Bad economic news from France continues to pour in, pointing to weakness in the Eurozone core states. As discussed earlier (see this post), France is facing a second recession in 3 years. This morning's manufacturing PMI numbers confirmed the nation's economic difficulties. The chart below compares Markit Manufacturing PMI with INSEE Production index, which is reported on a lag. The PMI survey has been a good predictor of the country's manufacturing output and is now at levels not seen since 2009.
Markit: - Business conditions in the French manufacturing sector worsened further in September. The headline Purchasing Managers’ Index® – a seasonally adjusted index designed to measure the performance of the manufacturing economy – recorded 42.7, down from 46.0 in August. That was the lowest reading since April 2009 and indicative of a substantial deterioration in operating conditions.As an example of how serious the situation has become, Alen Mattich had a nice write-up this morning looking at France as "Spain in disguise". A comparison such as this would have been inconceivable a few months ago, but that is no longer the case.
Underlying the latest weak PMI figure was a steep reduction in the volume of new orders received by French manufacturers during September. The rate of contraction in new work accelerated to the sharpest for three-and-a-half years, with panelists commenting on a tough economic climate and clients postponing orders.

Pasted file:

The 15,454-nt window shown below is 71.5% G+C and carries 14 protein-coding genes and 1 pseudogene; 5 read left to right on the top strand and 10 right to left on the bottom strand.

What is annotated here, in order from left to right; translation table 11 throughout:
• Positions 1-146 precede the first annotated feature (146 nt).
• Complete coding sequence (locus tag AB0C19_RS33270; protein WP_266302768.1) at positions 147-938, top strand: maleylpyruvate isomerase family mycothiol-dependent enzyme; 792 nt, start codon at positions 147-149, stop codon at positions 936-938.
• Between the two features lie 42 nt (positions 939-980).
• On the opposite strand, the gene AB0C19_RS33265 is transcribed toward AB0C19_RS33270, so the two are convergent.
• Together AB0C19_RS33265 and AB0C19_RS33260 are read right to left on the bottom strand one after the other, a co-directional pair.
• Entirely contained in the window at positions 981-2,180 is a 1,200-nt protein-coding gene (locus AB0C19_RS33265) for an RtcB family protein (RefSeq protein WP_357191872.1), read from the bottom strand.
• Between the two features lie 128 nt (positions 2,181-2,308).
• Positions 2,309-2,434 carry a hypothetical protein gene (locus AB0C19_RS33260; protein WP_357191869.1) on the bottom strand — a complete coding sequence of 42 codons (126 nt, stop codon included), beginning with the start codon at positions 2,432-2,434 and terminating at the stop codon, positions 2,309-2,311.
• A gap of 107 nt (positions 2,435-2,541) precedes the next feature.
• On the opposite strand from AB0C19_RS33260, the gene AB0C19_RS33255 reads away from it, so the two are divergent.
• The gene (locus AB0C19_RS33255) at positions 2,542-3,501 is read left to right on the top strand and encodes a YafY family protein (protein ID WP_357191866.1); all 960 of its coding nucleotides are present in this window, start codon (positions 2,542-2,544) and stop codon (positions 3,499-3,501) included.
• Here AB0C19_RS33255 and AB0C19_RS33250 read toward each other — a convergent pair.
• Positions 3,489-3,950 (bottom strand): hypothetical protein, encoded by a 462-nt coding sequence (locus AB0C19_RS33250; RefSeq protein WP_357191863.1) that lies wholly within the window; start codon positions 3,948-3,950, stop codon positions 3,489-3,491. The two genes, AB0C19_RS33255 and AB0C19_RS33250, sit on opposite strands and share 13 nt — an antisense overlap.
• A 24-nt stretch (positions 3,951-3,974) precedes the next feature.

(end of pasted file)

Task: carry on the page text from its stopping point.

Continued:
WSJ: - France’s difficulties aren't as dramatic as Spain’s. But all the signs are that France will turn in Spain’s direction. And if France’s rather expensive albeit not quite bubbly property prices start to come down, French banks could be in trouble on the domestic front, and not just because of the bad loans they were making to the rest of Europe.The economic contraction is clearly visible across the board, including consumer spending such as auto sales.
FT: - Registrations of new passenger cars in France fell 18 per cent last month compared with a year ago to just under 137,000 units, the CCFA carmakers’ association reported on Monday. The French market is down 14 per cent for the year to the end of September at 1.43m units, CCFA said.As France battles budget deficits in the area such as social security (something the US has unfortunately been avoiding), cuts and tax increases will exacerbate this contraction.
NASDAQ: - The French government Monday presented a social security budget with over €5 billion of fresh cuts and tax increases as part of the country's wider effort to bring its deficit down to 3% of gross domestic product in 2013.
France has run large deficits in its social security system for many years, totaling €60 billion between 2002 and 2012.
"Social security spending is a day-to-day expense. It is unjustified to pass the financing of this to future generations," the government said in the presentation of the measures.